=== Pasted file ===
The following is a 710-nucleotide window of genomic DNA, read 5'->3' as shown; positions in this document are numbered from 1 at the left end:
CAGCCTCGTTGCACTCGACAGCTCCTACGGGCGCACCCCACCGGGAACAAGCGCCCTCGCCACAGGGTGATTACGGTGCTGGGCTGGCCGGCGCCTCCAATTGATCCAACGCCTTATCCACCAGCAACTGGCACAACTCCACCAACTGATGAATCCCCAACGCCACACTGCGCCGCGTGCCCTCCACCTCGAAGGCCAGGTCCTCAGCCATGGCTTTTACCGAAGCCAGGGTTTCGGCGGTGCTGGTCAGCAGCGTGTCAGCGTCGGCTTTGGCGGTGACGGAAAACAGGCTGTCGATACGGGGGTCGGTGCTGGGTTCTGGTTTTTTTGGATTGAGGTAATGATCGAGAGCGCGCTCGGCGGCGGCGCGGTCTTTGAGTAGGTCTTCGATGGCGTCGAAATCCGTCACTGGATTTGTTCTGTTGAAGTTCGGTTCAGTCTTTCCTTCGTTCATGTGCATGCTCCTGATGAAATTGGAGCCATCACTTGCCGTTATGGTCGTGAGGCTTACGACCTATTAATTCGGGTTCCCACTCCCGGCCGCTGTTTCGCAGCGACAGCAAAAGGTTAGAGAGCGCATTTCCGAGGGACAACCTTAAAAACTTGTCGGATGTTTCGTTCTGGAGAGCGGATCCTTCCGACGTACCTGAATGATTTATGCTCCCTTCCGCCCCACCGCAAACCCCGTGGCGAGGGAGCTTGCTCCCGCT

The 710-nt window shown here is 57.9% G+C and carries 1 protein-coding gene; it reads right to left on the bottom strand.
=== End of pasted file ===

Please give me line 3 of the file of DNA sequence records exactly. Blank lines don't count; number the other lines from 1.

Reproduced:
The 710-nt window shown here is 57.9% G+C and carries 1 protein-coding gene; it reads right to left on the bottom strand.